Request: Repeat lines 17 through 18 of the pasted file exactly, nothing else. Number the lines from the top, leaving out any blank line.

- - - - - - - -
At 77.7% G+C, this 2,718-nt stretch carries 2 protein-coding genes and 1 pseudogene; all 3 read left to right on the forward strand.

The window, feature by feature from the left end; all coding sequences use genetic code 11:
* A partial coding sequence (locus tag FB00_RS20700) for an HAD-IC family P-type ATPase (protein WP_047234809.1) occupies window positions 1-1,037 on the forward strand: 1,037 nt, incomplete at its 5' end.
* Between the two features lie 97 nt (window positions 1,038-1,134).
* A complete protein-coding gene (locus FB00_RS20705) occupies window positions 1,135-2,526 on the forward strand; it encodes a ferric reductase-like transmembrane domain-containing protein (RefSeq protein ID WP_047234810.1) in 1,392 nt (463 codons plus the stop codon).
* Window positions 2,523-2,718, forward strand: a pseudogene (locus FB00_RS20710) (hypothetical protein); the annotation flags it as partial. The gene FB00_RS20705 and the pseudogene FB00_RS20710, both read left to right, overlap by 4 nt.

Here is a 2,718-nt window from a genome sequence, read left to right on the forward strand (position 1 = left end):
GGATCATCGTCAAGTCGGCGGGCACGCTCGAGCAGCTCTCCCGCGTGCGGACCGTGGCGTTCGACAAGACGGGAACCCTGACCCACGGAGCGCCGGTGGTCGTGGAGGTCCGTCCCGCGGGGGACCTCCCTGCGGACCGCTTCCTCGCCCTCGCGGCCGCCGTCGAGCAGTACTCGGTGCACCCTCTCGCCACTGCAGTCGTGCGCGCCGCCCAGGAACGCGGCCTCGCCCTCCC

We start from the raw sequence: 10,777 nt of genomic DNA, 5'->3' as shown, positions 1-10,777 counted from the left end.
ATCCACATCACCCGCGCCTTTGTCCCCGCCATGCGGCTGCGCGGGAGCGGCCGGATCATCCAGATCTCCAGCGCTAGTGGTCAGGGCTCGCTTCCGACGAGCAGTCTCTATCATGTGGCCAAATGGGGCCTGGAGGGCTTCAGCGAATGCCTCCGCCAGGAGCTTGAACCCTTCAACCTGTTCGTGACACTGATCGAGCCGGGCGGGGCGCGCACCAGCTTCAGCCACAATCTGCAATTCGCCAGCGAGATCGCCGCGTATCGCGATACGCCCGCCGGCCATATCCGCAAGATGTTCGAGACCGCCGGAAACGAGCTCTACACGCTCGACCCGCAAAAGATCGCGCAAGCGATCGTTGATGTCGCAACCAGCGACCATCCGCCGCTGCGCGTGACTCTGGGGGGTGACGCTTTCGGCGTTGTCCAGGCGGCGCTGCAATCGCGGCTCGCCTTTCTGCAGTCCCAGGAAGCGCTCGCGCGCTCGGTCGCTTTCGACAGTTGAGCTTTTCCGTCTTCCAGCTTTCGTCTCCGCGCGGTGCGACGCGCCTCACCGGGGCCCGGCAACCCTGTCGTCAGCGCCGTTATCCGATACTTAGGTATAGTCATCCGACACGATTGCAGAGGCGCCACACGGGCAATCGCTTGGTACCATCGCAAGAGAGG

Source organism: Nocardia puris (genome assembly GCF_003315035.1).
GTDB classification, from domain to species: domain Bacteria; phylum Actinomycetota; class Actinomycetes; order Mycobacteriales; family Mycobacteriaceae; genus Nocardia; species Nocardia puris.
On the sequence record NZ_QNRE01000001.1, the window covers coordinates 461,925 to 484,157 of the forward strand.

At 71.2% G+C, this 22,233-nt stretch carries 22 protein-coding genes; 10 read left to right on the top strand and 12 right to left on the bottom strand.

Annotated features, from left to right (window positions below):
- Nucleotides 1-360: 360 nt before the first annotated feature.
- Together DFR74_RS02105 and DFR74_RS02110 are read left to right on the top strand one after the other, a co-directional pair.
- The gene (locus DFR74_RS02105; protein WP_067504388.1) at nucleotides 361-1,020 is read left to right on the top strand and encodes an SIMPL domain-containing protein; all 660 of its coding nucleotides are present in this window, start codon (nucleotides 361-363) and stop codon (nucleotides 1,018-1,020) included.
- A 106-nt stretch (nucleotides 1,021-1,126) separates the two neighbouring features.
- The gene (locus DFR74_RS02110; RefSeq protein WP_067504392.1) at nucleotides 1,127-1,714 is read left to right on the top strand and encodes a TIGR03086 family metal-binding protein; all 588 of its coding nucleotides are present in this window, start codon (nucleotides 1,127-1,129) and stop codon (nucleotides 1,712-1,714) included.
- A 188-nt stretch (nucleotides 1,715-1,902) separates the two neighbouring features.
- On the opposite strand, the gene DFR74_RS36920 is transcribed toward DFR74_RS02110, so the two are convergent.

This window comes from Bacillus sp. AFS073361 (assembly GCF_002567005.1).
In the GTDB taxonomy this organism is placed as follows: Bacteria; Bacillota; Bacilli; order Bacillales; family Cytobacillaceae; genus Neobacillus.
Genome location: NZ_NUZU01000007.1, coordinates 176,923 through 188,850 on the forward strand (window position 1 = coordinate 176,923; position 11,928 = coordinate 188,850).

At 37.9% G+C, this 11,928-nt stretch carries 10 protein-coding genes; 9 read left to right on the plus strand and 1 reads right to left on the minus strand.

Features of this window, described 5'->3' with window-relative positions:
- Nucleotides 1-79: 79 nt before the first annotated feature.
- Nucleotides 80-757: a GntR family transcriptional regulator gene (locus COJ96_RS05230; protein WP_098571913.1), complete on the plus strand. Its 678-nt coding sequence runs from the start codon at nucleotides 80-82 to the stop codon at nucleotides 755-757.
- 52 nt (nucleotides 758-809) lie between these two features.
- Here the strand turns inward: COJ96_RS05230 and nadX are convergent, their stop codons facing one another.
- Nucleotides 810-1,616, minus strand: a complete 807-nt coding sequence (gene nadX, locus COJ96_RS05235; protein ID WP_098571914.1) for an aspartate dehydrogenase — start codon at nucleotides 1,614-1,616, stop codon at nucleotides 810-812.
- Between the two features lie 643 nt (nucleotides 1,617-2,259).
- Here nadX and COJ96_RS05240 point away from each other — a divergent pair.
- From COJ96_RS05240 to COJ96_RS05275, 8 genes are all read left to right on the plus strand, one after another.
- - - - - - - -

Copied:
- Together DFR74_RS02105 and DFR74_RS02110 are read left to right on the top strand one after the other, a co-directional pair.
- The gene (locus DFR74_RS02105; protein WP_067504388.1) at nucleotides 361-1,020 is read left to right on the top strand and encodes an SIMPL domain-containing protein; all 660 of its coding nucleotides are present in this window, start codon (nucleotides 361-363) and stop codon (nucleotides 1,018-1,020) included.